Within the friendly confines of the National Review Online, under giggly persuasion from idolator/interviewer Peter Robinson of the Hoover Institute, far from any , and as part of an in-term promotional tour to sell his book, United States Supreme Court Justice Antonin Scalia relaxed and let it flow.
In a remarkable five-part series of interviews posted last week, the conservative and deeply devout ideologue, who believes that the Constitution must be applied narrowly as written with only the original intent of the Framers to guide modern jurists, consistently evoked the religious notion of sinful temptation to describe how so many of the rest of us have come to believe otherwise. He has said many of these things before -- but perhaps never as casually.
In Scalia's cloistered world, the judges, lawyers, and politicians who have enabled the Constitution's scripture to be interpreted broadly enough to be used to try to erase segregation or discrimination or prisoner abuse, or to try to protect and expand privacy rights, are really just weak sinners who couldn't resist the urge to meddle. Adam bit the apple. The Supreme Court desegregated schools. Both failed miserably in Justice Scalia's eyes.
Scalia apparently still considers himself "an embattled minority within the profession" (to use Robinson's words, not Scalia's) despite the fact that a strong majority of federal judges currently are Republican nominees (the GOP held the White House for 20 of 28 years before Barack Obama took office in January). Indeed, survey after survey suggests that the federal judiciary is surely as conservative as it has been since at least before the Great Depression. Justice Scalia was nominated to the bench in 1986 by President Ronald Reagan. He received a perfect 98-0 vote from the Senate, the last Justice to gain such unanimous consent.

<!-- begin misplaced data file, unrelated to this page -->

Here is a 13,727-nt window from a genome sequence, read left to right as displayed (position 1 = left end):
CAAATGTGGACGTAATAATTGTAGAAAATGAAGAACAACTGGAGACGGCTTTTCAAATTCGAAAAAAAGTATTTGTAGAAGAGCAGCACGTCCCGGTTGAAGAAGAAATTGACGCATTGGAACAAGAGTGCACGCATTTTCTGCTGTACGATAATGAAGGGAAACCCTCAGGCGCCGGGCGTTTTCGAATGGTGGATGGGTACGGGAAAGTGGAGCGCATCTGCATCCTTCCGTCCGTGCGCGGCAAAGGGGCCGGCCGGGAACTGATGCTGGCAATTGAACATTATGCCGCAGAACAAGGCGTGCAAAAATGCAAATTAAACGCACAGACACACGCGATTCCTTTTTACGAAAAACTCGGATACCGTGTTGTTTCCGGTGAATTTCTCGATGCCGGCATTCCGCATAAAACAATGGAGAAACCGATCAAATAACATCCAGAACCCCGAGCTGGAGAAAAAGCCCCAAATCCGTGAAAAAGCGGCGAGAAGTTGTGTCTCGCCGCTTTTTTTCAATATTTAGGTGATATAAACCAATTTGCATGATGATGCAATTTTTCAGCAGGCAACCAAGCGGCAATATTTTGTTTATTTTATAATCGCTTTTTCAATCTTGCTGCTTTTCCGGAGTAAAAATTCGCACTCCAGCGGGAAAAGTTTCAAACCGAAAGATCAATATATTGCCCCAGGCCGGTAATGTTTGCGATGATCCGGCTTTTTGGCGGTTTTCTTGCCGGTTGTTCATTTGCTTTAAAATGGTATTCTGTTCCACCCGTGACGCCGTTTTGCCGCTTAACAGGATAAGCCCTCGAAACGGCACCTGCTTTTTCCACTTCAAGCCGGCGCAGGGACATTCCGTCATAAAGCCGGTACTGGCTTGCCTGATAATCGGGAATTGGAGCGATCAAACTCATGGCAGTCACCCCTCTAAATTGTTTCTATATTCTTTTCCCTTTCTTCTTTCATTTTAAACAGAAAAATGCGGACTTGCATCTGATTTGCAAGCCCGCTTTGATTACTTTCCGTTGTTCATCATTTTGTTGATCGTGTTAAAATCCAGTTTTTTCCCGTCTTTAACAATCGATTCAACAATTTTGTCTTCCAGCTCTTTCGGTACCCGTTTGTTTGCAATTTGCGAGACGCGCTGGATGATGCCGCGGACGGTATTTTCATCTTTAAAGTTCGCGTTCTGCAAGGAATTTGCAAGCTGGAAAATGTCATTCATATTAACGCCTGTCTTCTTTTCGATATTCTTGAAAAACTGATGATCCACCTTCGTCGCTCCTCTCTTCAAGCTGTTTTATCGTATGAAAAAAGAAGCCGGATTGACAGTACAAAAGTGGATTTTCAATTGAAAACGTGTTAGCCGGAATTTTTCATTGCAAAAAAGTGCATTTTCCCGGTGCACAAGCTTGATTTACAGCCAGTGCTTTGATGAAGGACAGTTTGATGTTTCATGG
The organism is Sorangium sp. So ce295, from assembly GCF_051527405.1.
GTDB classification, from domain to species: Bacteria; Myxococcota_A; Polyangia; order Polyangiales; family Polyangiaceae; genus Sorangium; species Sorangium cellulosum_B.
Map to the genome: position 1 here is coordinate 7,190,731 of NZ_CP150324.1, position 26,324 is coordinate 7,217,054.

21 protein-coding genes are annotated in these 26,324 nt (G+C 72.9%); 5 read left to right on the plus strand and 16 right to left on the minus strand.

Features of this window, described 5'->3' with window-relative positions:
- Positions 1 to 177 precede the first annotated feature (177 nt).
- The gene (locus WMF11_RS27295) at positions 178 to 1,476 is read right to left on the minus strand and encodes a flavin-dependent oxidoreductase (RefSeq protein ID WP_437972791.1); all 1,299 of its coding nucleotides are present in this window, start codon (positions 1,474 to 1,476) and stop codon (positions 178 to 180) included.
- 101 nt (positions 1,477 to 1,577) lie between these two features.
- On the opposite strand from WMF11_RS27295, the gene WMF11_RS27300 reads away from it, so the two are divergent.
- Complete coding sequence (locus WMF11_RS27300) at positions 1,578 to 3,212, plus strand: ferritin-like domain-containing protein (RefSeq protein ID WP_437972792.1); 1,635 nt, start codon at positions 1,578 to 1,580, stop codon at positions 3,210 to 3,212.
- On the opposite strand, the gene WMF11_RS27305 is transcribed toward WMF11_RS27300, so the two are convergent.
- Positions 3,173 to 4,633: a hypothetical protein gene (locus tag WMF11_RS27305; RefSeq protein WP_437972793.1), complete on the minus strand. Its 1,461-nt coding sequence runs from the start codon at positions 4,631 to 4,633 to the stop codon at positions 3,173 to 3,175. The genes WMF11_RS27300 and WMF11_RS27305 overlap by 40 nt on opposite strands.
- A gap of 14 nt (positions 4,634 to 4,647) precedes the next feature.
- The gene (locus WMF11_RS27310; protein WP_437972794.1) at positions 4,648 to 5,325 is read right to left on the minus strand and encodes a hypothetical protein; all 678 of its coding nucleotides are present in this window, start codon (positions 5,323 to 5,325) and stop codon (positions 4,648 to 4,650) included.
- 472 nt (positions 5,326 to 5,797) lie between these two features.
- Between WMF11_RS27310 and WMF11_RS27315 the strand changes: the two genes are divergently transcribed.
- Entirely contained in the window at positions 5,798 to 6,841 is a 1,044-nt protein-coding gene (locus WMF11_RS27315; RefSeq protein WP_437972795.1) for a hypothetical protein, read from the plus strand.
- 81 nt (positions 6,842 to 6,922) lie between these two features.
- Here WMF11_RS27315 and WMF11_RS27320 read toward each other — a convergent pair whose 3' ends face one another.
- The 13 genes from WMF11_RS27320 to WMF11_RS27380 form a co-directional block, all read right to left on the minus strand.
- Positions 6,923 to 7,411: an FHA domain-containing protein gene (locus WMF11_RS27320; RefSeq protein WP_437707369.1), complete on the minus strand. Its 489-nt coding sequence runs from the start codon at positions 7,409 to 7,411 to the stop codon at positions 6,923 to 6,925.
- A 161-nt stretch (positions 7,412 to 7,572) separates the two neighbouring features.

Although Scalia acknowledges gains for the movement of which he's the de facto leader, in his view the rollback of Warren Court-era rights-- initiated by the Rehnquist Court and now devotedly sustained by Chief Justice John G. Roberts, Jr.-- hasn't gone nearly far enough. "Are you a champion of a lost cause," Robinson sympathetically asked. "I'm not optimistic," Scalia responded with all the drama of a television preacher. "I'll put it that way. I'm certainly fighting back to get to where we used to be…
"But I have to say it's a hard fight because the other philosophy is so alluring, I mean, what a wonderful feeling that whatever you think the Constitution ought to say it says. If you think it ought to contain a right to same-sex marriage, it does," Scalia added, "if you think it ought to contain a right to abortion, it does; a right to suicide, it does… Anything you hate is forbidden by the Constitution. Everything you love is required. It's hard to talk people out of that," Scalia said.
This is, indeed, the lament of Originaliasts; too many appointed judges, and not enough elected legislators, get (or usurp) the final call on contentious issues. It's a philosophy that exalts politicians at the expense of judges; a theory that, even Scalia concedes, presumes that democracy works far better than it actually does. It's also a theory that tends to discount the import of the Bill of Rights as an active check upon the tyranny of the majority.